Sunday, April 13, 2014

FO: Lisette Portfolio Pants: Dangerously Suitable Trousers

This weekend I made a pair of trousers.
It has been two years since I tried this trick with the same pattern.  On that occasion, I thought I almost cracked it and that all I had to do was make the next size up and everything would be fine.
These are the Portfolio pants from Simplicity 2245, that sought-after out of print Lisette pattern we all know and love for its tunic / dress style.  I have had people write to me on spec asking to buy my copy and I have regretfully turned them down.
If you google the pants, you won't find quite so much adoration.
ScruffyBadger wrote about her experience here, which led her to call them the "Miss Ellie pants".
I was puzzled at the time, because my first pair seemed quite close-fitting and jean-like.
Ha!  This pair certainly isn't either of those things!
Look at all that drapery!
Where did that come from?
This is what the first pair looked like:
You would not believe this was the same pattern!
Two things are different: I made the next size up (10 instead of 8); and I used a thinner fabric.  My first pair was stretch cotton, while these are stretch wool.  Just one of those changes would have been enough.
Bottoms.
They are certainly comfortable.
But after all, that's what slacks are meant to be.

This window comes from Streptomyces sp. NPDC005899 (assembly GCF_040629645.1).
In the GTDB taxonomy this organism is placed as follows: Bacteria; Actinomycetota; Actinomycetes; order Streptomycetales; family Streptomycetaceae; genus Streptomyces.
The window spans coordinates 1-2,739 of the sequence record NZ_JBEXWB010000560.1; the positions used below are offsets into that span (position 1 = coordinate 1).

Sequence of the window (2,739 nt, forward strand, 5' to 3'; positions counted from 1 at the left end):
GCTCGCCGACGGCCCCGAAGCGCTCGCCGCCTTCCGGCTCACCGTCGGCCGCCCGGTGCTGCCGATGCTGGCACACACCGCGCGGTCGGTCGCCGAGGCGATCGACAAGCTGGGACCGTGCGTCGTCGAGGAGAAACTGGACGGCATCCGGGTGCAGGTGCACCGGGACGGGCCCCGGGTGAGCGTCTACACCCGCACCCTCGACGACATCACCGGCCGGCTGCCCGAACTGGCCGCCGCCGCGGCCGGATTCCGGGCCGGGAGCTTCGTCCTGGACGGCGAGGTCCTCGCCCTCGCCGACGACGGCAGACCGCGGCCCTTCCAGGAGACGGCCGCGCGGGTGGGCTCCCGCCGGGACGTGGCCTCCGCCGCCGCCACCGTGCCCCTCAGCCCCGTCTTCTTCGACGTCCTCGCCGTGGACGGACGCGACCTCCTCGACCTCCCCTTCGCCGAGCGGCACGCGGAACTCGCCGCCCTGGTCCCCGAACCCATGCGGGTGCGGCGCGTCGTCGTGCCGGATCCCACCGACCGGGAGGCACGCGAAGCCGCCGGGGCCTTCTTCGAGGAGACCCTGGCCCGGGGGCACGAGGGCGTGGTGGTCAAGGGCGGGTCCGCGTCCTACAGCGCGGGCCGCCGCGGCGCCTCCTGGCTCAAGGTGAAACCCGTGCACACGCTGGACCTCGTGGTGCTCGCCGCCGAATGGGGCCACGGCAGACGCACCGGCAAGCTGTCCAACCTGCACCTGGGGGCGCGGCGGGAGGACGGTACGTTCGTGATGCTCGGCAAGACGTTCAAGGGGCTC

OMG I made a pair of slacks!
Which is why I call these my "Dangerously Suitable Trousers":  they are absolutely perfect for a 50-year old woman to wear to the office.
Sob!

Stats:
Pattern:  Lisette for Simplicity 2245, in size 10 (dammit), the "Portfolio pants".
Fabric:  A lightweight wool with some stretch, from Mandors in Glasgow, from stash. It cost about £18 almost 2 years ago, I think.
Other:  An invisible zip, some woven interfacing, and thread: all from stash.

Machine-stitched blind hem - not bad!
 Process:
It all went swimmingly.
The invisible zip is pretty near perfect, and I used the method from my Anemone skirt to secure the waistband oh-so-neatly.
I even used my Bernina blind-hemming foot (number 5) for the first time ever - go me!

Verdict?
They are just so middle-aged looking!
I set out to make a pair of "appropriate" trousers to wear to work, and boy-oh-boy did I get them!
Honestly?   They are perfectly fit for purpose. 
But they are just so bo-ring!
If I am not going to feel like Frumpy MacFrumperson, I am going to have to add some edge.
Maybe a high-low top?
An incredible funky haircut?
Massive shoes?
I may be almost 50, but I am not giving up yet!


13 comments:

Colleen said...

I don't know. I don't think they are middle aged looking at all. I mean, if you style them in your usual playful way, I think they look age appropriate but really really cool. I am biased, of course.

Now, on to the tunic. Did you know that it's been slightly (but I don't know how) modified and renamed and is available from Oliver and S's website? It's not called the Cappuccino Dress for some reason. It's a digital download pattern: